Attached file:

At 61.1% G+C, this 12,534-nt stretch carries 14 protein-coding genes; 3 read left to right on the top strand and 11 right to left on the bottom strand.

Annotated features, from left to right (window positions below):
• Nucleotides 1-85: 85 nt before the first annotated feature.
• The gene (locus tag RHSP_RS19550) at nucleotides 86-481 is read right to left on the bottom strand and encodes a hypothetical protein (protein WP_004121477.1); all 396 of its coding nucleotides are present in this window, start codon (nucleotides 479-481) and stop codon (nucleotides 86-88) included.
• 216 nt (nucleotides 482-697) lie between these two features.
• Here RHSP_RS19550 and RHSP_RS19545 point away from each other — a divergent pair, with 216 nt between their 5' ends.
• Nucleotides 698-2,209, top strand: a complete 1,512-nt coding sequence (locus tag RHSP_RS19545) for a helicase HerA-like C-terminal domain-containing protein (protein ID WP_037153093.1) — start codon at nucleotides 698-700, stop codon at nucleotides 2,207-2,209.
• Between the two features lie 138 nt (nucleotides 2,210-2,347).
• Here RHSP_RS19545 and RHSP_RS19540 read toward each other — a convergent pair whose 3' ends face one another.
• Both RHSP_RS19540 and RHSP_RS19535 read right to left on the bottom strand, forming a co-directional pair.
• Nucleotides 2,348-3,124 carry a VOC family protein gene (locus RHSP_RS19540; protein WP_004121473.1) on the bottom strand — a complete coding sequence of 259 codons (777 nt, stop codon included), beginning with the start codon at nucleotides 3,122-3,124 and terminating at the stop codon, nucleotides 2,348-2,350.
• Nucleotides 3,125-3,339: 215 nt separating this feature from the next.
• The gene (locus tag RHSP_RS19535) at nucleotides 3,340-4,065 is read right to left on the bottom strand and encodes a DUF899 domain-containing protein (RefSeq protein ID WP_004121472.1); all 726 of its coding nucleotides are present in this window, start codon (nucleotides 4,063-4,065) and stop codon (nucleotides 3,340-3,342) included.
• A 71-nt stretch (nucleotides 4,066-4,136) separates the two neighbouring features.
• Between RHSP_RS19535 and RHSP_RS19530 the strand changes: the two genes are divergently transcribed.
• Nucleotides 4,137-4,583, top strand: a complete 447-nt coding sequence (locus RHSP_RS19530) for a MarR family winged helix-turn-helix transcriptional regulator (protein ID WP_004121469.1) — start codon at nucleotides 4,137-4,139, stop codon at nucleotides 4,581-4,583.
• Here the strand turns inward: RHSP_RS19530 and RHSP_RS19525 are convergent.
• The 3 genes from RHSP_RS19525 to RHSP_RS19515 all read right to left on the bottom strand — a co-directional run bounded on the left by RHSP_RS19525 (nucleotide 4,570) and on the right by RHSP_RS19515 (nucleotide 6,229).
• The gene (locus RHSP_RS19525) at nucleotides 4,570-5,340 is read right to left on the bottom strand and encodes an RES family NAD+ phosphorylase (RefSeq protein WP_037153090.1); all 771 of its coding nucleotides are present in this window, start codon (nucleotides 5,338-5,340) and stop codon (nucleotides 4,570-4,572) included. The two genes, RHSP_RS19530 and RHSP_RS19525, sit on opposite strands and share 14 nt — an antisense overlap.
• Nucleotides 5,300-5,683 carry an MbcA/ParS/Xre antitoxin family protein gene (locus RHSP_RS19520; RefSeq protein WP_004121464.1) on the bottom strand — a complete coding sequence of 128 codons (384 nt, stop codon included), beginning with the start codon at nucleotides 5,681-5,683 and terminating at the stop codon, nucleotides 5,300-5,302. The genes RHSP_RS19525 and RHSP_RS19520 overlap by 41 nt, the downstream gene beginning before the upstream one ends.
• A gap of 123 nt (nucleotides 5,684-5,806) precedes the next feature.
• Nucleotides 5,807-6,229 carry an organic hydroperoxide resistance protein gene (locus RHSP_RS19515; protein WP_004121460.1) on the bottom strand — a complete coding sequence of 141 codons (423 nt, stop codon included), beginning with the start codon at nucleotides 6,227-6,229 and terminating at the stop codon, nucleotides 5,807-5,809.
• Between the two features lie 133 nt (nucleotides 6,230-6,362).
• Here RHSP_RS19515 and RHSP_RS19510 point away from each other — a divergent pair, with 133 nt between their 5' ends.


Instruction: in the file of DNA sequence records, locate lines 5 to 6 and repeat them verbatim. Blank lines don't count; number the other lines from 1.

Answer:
• 216 nt (nucleotides 482-697) lie between these two features.
• Here RHSP_RS19550 and RHSP_RS19545 point away from each other — a divergent pair, with 216 nt between their 5' ends.